In order to understand the difference between 4 cylinder vs. 6 cylinder motors, you need to have a clear distinction on the purpose of the vehicle in order to come to a conclusion. Each motor type and each design have distinct advantages over the other but only if their intended purpose is clearly defined. For example, you may want an engine with the highest miles per gallon and not care about power, or, the opposite may be true and you may not care about gas mileage but demand maximum power per liter. 


Keeping that in mind, let’s roll through the pro’s and con’s. 


4 Cylinder: Pro’s

  • Excellent Fuel Economy Potential
  • Small so it easily fits in most engine bays
  • Potential for high horsepower with forced induction 
  • Lightweight 
  • Easily mass produced 

4 Cylinder: Con’s

  • Lower power output without forced induction due to maximum practical engine sizes
  • Inherently unbalanced nature on secondary forces can lead to high levels of vibration 
  • High center of gravity vs. boxer motor
  • Less rigidity throughout motor structure


6 Cylinder: Pro’s

  • High potential for horsepower, especially with forced induction 
  • Higher displacements attainable without the use of balance shafts 
  • Better control of secondary forces which leads to smooth operation 
  • More robust engine structure

6 Cylinder: Con’s

  • Larger design may not fit in smaller engine bays 
  • More expensive to produce 
  • Lower fuel economy vs. 4 cylinder applications 

Verdict: 4 cylinder vs. 6 cylinder 

It’s tough to crown a true winner since the true advantages depend on the application. If you are looking for maximum fuel economy, you’ll need to minimize the displacement and therefore the fuel usage. With it, goes horsepower. If you want more power but don’t losing the miles per gallon, then stick with a six cylinder. Seems obvious, right?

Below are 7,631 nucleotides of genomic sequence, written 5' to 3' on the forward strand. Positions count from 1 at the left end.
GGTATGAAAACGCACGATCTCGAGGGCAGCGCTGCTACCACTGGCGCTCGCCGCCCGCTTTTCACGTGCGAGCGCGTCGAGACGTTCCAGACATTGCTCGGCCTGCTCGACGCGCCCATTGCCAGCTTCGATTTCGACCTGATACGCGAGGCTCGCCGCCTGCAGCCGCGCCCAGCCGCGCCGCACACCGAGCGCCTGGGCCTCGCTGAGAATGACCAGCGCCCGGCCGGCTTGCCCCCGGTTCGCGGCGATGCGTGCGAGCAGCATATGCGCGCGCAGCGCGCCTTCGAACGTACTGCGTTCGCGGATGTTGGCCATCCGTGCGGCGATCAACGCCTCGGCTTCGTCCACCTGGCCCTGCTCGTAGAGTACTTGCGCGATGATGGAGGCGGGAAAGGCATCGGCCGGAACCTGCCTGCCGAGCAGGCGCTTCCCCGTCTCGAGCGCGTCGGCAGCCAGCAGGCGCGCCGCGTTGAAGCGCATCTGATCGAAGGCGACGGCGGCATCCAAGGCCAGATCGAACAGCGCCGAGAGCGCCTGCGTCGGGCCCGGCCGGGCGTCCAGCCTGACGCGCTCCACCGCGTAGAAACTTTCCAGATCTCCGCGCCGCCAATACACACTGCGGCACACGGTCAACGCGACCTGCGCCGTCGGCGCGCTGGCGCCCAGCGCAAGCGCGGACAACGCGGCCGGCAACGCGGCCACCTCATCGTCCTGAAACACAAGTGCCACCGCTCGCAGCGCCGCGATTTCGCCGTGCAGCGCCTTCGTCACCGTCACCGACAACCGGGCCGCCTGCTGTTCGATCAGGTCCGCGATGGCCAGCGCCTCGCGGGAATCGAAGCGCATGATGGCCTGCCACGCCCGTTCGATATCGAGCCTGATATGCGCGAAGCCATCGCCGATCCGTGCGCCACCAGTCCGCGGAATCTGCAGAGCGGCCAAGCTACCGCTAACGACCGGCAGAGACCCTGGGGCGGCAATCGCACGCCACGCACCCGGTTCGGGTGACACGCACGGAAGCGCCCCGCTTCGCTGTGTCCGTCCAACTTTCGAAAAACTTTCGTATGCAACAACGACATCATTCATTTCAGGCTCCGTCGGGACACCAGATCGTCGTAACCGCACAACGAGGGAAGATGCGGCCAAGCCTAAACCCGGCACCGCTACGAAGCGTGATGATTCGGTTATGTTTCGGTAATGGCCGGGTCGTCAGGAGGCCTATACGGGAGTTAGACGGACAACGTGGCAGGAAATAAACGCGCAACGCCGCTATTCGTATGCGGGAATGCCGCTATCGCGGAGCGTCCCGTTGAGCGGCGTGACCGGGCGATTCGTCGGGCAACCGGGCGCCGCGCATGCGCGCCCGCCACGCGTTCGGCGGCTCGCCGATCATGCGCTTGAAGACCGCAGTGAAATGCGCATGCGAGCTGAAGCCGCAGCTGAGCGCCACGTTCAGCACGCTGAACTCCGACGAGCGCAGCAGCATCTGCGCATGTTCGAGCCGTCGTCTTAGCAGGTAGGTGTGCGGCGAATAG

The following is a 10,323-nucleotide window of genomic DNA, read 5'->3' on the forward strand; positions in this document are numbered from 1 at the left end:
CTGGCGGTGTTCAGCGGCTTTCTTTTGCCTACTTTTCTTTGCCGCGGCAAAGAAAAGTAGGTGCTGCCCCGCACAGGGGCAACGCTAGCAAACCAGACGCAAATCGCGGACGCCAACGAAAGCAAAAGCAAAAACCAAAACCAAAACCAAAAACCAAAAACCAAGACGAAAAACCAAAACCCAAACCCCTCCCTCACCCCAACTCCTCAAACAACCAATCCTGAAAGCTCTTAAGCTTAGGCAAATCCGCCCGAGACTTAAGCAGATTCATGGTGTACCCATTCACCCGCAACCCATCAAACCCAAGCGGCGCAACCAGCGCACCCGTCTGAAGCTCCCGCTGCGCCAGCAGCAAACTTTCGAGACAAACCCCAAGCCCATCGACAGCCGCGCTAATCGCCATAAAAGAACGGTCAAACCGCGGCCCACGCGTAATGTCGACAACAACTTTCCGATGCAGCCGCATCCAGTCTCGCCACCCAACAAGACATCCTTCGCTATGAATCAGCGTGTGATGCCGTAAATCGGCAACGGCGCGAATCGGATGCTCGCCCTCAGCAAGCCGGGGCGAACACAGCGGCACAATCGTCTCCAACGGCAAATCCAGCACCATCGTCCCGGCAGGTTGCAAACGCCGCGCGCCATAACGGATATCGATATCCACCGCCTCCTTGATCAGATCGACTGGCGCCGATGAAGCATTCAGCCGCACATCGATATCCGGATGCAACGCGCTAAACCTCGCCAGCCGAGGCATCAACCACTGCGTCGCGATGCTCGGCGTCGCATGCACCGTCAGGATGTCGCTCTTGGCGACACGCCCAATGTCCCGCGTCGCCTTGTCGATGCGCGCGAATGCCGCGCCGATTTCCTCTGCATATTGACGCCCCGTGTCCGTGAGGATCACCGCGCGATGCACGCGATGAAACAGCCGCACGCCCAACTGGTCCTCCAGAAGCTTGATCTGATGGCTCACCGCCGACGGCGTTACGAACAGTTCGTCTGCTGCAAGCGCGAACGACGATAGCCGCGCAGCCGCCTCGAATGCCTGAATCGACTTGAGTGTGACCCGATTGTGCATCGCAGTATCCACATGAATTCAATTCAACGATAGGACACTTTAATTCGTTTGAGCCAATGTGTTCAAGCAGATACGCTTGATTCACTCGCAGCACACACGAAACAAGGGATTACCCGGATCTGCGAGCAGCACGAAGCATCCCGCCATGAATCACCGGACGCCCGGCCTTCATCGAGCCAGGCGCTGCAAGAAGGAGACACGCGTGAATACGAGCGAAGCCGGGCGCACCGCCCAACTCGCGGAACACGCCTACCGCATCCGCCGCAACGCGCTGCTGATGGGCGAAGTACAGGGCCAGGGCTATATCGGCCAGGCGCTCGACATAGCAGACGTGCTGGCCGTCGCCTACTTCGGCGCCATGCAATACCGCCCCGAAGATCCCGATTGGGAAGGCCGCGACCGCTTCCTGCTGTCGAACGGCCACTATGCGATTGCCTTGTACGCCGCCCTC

The game changer for engine technology has been the widespread introduction of forced induction into mainstream automobiles. Turbocharged and supercharged engines used to be exclusive to high performance dream machines but that is no longer the case. Today, turbocharged engines can be found in the most basic of economy hatchbacks, all the way up to fancy exotics. This has effectively rendered the argument over 4 cylinder vs. 6 cylinder a moot point. Forced induction allows high power with great fuel economy and smooth operation.


So the winner here is not an engine or a cylinder count but the technology that drives us forward towards a new tomorrow. Technology has allowed the 4 cylinder motor to put out enough horsepower for high end performance applications in vehicles like BMW and Mercedes-Benz. It has also allowed super-exotics like the NSX and Ford GT to achieve V12 levels of power with half the number of cylinders. Who knows what the next 10 years will bring!